Within my practice, I explore a physical, visceral, sensory and sometimes absurd triangulation of language, performative bodily action, materiality and trace. My approach to making is intuitive and involves an empathic, bodily connection with the physical nature of form. 

I am curious about French theorist Giles Deleuze’s (1925-1995) use of the word becoming; as “a process of change, flight, or movement”,1 and the relationship of this idea to a new materialist aesthetic of co-collaboration, and the wilful contribution of materials as art comes into being. Working typically with domestic textiles, my materials are kept minimal so as not to overcomplicate the process, such a towel and glue and my body as agitator. I invite a new perspective on what already exists materially, and under altered conditions I try to become in synch with the rhythm of this reforming and reshaping of material body as sculpture. How do I know that the art is happening in this state of becoming and how do I know when the process is complete? 

I see this in relation to a physical making practice, such as Kazuo Shiraga (Japan, 1924-2008) who used the force of his body through his feet to capture a sense of primordial energy in a moment or moments of action and interaction with the materials in process. While Shiraga used primarily paint in relation to the body, I aim to ask similar questions by using domestic textiles, art-shop supplies and banal objects; folded, stretched, squashed into vessels or containers with glue. This current thinking has resurfaced interest in the work of British sculptor Rachel Whiteread (b. 1963), and the way she deals with absence by presenting its opposite, via casts of fixtures, furniture and spaces.2 I’m curious about how she works with the physical presence of boundaries, and wonder what my own approach to the boundary is? What am I saying in drawing attention to the materiality of what dwells within the perimeter of the boundary, stuffed up against its edge? What needs to be said visually and what should be left unsaid?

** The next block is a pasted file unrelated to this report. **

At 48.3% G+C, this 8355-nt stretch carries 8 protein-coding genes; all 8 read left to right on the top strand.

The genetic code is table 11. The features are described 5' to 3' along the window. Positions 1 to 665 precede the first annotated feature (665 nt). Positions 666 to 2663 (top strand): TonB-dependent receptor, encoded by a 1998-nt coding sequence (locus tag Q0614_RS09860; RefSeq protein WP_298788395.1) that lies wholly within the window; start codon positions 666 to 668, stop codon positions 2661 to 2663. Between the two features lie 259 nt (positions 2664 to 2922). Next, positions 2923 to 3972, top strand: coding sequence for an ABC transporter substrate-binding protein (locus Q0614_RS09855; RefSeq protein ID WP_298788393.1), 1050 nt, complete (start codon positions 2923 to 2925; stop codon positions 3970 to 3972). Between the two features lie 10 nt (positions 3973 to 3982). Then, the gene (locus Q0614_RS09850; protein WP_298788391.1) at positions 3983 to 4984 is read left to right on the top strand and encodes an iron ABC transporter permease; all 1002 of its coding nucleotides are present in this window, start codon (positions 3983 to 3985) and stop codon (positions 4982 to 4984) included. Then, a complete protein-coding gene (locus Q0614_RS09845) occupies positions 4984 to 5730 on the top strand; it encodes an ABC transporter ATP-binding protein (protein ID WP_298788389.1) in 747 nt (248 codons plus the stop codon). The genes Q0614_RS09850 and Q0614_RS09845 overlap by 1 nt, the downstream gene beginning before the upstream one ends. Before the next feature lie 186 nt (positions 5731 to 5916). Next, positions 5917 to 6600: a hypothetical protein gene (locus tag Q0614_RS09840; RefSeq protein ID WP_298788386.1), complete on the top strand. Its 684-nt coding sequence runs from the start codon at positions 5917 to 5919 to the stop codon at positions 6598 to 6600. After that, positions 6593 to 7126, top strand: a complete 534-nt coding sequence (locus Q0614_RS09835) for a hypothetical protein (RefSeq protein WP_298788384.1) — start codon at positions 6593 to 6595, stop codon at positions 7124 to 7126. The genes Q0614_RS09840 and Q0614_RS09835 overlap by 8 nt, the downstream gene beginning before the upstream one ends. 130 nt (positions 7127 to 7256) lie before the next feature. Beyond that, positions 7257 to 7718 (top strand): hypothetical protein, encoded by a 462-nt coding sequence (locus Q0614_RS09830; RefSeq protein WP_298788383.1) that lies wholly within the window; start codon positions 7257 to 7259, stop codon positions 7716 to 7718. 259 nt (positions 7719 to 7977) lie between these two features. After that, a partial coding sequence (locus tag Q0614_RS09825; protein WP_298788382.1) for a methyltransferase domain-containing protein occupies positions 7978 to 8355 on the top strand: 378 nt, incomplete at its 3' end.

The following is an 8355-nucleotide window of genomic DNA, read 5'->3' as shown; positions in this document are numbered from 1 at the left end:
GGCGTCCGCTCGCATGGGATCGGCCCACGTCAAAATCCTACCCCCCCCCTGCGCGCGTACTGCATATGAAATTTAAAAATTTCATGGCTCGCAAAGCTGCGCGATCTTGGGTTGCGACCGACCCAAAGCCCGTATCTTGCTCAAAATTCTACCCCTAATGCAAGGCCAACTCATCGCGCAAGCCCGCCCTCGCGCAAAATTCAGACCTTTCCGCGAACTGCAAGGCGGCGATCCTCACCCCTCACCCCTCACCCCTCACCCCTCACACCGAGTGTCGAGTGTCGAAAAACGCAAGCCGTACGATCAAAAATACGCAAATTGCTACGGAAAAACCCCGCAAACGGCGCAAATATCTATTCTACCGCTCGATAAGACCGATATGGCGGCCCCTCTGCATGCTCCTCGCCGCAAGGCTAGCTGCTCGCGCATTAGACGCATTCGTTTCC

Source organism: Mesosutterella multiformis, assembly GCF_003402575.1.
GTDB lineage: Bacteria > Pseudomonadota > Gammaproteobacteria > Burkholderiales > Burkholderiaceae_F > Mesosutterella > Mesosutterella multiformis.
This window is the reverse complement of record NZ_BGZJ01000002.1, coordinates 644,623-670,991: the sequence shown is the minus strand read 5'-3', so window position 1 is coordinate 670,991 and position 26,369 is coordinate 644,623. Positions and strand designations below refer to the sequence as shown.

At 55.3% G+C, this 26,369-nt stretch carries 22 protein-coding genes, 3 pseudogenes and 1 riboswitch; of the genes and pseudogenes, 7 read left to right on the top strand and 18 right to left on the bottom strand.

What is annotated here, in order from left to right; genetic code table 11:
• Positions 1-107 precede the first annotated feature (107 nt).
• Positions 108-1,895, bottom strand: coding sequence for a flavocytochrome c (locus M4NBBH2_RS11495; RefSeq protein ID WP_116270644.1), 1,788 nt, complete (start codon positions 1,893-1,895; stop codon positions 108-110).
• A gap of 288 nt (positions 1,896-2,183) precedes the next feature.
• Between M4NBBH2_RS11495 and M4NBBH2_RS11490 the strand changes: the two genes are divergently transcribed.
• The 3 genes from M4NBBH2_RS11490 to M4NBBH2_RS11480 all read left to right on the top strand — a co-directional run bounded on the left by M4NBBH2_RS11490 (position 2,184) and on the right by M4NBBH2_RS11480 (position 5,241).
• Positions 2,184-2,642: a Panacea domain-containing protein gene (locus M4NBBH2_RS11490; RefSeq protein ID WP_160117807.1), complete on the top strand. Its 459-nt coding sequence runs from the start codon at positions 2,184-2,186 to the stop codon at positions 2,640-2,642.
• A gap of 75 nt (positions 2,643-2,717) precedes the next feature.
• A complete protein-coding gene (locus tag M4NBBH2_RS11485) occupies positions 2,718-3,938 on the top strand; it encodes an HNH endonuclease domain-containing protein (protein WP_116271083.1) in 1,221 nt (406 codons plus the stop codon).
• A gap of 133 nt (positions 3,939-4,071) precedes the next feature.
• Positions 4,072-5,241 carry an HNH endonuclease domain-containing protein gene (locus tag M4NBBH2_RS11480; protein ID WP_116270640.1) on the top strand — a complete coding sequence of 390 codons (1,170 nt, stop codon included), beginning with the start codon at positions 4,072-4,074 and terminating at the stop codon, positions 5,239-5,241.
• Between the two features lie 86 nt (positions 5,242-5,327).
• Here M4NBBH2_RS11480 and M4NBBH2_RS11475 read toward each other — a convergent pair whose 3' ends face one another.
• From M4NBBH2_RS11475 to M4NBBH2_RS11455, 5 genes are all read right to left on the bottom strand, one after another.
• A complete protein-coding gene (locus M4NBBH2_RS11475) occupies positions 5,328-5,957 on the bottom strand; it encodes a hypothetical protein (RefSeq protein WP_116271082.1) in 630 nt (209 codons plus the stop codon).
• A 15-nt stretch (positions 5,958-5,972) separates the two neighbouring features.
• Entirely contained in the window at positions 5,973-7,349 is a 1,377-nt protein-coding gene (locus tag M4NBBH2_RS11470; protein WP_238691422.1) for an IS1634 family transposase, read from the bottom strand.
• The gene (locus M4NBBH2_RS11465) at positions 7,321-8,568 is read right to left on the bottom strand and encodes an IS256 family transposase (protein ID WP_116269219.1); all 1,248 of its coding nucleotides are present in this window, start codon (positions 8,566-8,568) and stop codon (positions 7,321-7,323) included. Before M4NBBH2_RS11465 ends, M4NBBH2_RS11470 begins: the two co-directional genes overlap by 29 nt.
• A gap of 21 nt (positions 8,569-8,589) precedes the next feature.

I am also curious about what these familiar domestic textiles reveal of the social and cultural reality behind their making, care and maintenance, and how this influences the meaning and value of the pieces I make. From the cotton fields, to textile manufacturing, shipping and retail, to the washing and folding of these materials within the home. How can this exploration of materiality and trace, positively contribute to sustainable efforts and ecofeminist perspectives? Alongside these considerations of sustainability, the importance of an ethical code of conduct in my practice has emerged. I currently source materials that have completed their intended functional purpose, catching them on the fold, or turn, as such. Yet in diverging these materials like; a decommissioned guest towel from being forwarded to Women’s Refuge, or a threadbare towel donated to Hospice being passed onto the SPCA, I have interfered in this process, created an ethical dilemma, and I want to do this better! How do I maintain a sense of response-ability as a maker while working in this way, and is it possible that my making practices and creative output, could have a positive impact on these non-profits and charities, and the communities they serve?

[1] Deleuze, Gilles. The fold: Leibniz and the Baroque. Minneapolis: University of Minnesota Press, 1993.

[2] Richard Noble, The Meaning of What Remains. In: Eckhard Schneider, ed. Rachel Whitehead): Doors  Floors and Stairs. Kunsthaus Bregenz, 2005.